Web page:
Gaming | LVS property sale could be related to Macau concession tender: expert

The sale of two properties by Las Vegas Sands Corp. (LVS) on Wednesday might be related to the company’s bid for the tender of the new gaming concessions in Macau by 2022, the managing partner of IGamiX Management & Consulting, Ben Lee, has told the Times.
“It’s either [related to] their cutting all overt ties with the U.S. to improve their chances of getting a new concession or a prelude to a total cashing out by the family now that the patriarch is no longer at the helm,” Lee said.
The gaming industry expert also refuted the idea that the sale in the U.S. could be related to the company’s added focus and investment in the Asian operations, including Macau and Singapore, hinted at by the company’s chairman and CEO Robert Goldstein in a statement from the company.
Questioned by the Times as to whether the money gathered arising from the sales of the properties in Las Vegas could be used, as Goldstein had hinted at, on further investments in Macau and Singapore, Lee said, “I don’t think it does. There’s not much to invest in Singapore and Macau that can’t be done with debt financing. [This method] would be more efficient and probably safer risk-wise.”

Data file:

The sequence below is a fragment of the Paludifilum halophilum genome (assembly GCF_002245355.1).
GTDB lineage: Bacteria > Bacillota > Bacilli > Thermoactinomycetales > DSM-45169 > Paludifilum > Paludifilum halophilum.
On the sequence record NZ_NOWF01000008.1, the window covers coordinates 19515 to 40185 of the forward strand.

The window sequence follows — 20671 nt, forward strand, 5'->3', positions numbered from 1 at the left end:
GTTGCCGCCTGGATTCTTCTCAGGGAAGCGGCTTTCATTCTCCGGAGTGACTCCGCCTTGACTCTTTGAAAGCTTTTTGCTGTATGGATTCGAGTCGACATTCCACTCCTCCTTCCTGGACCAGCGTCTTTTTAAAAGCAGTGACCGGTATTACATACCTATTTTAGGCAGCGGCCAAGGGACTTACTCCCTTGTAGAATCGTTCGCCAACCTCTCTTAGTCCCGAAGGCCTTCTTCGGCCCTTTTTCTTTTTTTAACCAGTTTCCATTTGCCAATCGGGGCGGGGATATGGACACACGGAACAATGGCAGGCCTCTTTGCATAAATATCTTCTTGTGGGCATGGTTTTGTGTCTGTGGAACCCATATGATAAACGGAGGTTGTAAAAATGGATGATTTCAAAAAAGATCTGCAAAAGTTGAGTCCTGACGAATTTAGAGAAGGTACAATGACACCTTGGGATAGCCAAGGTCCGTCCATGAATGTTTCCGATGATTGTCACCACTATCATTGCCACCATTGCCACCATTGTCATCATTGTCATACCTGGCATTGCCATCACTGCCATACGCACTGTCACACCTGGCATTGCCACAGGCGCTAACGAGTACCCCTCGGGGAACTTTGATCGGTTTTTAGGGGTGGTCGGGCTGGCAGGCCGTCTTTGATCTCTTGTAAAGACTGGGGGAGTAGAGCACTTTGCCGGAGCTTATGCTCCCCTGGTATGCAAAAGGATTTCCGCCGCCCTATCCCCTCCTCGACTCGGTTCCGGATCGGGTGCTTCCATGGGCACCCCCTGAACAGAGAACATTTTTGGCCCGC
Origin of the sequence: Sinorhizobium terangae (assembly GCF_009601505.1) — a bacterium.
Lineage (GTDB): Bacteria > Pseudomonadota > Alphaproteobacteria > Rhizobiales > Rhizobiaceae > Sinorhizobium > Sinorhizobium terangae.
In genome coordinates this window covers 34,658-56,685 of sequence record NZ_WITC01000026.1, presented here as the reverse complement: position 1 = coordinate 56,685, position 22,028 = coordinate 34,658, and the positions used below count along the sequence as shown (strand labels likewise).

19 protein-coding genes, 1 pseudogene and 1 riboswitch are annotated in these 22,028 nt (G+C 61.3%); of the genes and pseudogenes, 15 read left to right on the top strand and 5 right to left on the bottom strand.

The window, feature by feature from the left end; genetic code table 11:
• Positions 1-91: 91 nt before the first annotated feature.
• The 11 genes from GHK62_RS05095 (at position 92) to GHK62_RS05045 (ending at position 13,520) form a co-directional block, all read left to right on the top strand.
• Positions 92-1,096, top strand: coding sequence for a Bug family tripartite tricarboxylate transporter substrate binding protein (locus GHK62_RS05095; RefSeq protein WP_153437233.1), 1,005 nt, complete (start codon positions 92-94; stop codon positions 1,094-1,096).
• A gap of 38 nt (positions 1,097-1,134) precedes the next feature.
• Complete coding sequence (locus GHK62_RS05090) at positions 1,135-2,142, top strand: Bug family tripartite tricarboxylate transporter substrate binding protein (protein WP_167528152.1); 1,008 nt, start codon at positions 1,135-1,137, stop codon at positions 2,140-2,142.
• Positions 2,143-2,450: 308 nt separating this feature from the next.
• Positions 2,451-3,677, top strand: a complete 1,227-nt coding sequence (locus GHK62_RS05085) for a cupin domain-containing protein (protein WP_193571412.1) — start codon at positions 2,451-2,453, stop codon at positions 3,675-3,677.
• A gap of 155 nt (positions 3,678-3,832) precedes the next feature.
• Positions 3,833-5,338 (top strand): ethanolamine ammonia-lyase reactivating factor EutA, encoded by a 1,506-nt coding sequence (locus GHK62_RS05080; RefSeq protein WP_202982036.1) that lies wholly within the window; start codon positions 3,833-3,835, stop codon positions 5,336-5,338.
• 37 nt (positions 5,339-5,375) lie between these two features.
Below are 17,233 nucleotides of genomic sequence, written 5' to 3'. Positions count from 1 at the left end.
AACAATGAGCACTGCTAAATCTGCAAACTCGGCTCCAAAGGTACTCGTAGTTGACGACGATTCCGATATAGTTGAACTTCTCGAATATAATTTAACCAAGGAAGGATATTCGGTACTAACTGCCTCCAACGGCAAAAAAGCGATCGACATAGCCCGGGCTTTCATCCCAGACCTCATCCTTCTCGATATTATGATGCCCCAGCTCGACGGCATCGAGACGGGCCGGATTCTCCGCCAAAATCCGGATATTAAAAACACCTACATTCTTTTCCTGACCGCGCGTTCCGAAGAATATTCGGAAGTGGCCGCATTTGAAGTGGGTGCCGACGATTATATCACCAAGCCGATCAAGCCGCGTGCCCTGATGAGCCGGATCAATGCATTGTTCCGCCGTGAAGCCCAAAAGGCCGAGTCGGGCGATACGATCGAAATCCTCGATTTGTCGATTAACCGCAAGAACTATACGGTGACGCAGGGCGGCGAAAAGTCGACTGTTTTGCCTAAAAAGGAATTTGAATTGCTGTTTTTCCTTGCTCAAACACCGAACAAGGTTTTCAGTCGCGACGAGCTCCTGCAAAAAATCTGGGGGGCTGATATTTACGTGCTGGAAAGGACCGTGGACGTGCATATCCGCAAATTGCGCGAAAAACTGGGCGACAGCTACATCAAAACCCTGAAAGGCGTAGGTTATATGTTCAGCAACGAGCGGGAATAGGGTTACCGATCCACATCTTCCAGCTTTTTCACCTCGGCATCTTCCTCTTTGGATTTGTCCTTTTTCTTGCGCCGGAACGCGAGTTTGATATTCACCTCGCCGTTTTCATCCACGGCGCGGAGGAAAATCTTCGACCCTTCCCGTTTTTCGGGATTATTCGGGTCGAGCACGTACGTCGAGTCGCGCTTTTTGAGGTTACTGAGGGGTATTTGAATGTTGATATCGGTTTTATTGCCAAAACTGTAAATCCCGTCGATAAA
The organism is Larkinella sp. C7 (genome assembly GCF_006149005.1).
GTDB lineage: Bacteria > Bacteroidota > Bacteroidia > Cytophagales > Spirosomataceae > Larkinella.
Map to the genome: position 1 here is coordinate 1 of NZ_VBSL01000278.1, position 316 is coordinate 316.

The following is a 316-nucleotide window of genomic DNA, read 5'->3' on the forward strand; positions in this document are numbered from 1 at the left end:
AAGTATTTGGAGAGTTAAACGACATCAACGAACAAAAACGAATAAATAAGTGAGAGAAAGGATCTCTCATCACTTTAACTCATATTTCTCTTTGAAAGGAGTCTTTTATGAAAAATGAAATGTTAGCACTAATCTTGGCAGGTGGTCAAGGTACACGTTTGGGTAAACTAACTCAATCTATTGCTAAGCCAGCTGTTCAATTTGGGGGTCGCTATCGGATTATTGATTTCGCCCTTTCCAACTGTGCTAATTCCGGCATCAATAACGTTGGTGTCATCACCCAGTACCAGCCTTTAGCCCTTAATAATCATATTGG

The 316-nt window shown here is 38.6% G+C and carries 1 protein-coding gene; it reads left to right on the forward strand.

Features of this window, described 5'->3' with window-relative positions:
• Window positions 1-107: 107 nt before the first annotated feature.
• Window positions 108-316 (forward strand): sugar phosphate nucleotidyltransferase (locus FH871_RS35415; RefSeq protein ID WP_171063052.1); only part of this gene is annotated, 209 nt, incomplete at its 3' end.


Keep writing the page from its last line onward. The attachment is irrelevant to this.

In the statement from LVS, Goldstein noted that Asia remains the “backbone” of the company and that its developments in Macau and Singapore remain the “center of attention.”
“This company is focused on growth, and we see meaningful opportunities on a variety of fronts. […] We will always look for ways to reinvest in our properties and those communities,” he said, adding that there are also potential development opportunities domestically, which the company believes would involve significant capital investment.
On Wednesday, LVS announced that it has entered into definitive agreements to sell its Las Vegas real property and operations, including The Venetian Resort Las Vegas and the Sands Expo and Convention Center, for an aggregate purchase price of approximately USD6.25 billion (about MOP50 billion).
J.P. Morgan’s gaming industry analyst, Joseph Greff, said that LVS made a very good deal on the sale.
“From our perspective, this is a great price, higher than the USD3.7 billion of the value we ascribe [and] […] would add USD2.5 billion, or USD3.31 of incremental equity value per share,” Greff indicated in a report.
The USD6.25 billion valuation of the Nevada assets represented almost 13-fold the company’s 2019 property EBITDA value.

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